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Friday, November 13, 2015

What do My Financial Statements Mean? The Notes to the Financial Statements

My last three posts dealt with each of the three primary financial statements: the balance sheet, the income statement and the cash flow statement. Today's post will look at what in my opinion are often overlooked and ignored by many business owners: the notes.

One of the reasons why the notes are ignored so often is that business owners do not understand most of them and do not obtain useful information from them. It is indeed an unfortunate reality that the professional accounting standards often do not require disclosure of the information that would be most helpful to a user analyzing the financial statements. Most professional accountants prepare financial statements either for a specific user such as the bank manager or for use in filing tax returns. Usually in the latter case there are no notes, as they are not required for financial statements prepared on a Notice to Reader basis. In the former case, where the financial statements are prepared on an audited or Review Engagement basis, notes usually are prepared, but only  the minimum required disclosures are usually included.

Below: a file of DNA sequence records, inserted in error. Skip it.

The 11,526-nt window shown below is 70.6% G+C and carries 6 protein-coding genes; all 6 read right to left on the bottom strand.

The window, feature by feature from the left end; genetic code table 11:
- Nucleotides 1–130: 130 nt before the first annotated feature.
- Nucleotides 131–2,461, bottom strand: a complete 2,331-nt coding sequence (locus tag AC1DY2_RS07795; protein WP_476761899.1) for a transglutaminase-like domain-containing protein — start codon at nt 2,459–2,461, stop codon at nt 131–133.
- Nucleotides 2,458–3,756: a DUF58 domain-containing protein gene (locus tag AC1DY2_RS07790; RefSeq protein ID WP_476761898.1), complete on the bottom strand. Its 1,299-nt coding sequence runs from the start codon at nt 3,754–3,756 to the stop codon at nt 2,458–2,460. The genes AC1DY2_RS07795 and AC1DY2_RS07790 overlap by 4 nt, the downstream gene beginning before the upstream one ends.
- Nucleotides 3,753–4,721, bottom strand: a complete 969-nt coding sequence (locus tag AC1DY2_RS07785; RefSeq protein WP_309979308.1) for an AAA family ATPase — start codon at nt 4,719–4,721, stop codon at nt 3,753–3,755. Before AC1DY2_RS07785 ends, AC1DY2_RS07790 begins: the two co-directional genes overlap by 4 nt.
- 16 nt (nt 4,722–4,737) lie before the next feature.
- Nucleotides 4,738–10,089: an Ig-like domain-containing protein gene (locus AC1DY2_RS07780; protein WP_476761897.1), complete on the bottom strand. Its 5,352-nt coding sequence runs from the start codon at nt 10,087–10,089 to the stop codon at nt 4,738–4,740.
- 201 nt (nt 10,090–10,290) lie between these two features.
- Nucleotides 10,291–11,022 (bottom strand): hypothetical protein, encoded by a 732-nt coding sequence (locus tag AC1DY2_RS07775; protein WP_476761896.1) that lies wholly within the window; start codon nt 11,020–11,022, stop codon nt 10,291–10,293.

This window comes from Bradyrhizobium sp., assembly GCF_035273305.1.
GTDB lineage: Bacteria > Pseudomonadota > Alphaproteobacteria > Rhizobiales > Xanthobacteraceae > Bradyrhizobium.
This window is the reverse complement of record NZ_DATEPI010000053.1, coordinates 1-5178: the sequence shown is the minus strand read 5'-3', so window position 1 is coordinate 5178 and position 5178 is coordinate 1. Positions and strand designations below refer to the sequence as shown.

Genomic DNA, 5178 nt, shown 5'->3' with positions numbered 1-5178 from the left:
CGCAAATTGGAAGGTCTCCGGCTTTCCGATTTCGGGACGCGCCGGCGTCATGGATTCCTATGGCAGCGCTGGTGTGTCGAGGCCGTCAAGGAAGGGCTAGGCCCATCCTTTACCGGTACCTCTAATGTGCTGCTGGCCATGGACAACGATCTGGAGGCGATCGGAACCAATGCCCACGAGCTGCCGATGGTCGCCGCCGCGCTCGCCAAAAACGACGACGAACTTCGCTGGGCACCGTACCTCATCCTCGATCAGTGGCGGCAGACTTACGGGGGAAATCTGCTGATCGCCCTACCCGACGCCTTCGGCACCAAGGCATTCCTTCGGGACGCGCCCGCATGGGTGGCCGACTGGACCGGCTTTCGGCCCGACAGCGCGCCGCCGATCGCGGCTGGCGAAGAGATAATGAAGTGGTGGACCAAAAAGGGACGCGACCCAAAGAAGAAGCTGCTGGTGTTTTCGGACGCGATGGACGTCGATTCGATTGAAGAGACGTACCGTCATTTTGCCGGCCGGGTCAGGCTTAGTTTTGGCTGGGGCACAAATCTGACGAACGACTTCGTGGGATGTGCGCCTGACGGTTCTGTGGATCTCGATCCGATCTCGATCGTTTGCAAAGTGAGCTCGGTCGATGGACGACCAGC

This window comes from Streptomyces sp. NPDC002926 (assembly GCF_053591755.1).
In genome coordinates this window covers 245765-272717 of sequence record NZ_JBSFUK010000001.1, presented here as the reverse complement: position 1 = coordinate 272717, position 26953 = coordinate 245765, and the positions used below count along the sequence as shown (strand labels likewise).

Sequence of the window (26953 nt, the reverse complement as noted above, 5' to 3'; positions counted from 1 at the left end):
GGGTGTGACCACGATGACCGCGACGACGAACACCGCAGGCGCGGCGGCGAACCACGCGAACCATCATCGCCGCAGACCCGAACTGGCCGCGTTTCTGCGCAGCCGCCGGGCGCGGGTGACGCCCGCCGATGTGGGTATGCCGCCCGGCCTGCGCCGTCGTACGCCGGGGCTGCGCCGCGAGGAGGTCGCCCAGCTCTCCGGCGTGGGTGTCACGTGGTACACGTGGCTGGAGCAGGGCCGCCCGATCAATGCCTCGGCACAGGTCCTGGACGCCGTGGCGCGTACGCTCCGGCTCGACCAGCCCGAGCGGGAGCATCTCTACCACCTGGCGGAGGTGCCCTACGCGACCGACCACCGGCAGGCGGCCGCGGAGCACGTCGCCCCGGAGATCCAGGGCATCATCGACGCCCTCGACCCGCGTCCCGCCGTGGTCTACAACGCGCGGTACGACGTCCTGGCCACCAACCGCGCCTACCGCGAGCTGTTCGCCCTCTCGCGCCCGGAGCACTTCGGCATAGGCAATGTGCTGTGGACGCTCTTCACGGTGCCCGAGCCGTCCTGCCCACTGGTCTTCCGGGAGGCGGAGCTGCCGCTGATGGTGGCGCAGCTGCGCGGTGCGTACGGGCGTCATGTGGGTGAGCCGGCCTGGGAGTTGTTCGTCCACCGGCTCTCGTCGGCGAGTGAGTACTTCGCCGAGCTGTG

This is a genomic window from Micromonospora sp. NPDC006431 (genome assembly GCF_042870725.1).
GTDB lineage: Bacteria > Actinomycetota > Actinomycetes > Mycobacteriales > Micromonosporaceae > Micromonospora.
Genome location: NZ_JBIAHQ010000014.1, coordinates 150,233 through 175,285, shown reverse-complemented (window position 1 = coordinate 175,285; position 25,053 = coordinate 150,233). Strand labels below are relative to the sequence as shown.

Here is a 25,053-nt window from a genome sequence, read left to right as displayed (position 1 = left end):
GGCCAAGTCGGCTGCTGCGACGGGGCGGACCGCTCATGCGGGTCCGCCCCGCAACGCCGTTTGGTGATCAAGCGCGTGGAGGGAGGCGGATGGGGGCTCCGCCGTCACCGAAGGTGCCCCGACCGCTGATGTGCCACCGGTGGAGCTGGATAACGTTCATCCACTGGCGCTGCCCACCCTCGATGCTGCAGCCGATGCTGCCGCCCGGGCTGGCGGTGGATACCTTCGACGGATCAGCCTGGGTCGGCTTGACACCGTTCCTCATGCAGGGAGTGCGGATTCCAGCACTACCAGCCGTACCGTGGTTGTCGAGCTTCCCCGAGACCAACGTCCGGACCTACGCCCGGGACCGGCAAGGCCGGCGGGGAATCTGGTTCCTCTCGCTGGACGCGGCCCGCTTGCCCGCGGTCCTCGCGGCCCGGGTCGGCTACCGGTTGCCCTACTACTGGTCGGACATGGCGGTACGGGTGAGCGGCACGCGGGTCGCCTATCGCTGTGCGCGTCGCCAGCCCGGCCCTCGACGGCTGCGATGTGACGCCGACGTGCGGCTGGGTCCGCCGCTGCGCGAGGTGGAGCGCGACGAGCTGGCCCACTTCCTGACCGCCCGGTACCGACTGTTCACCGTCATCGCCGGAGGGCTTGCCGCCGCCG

So What Do The Notes Contain And Why Are They Important?

The notes contain three basic categories of information:

  • They explain the accounting policies being used to measure and report transactions and thus the entire basis of presentation.
  • They provide additional detail of items reported in the financial statements.
  • They provide qualitative information that would be considered important to a reader that cannot be adequately captured in the financial statements.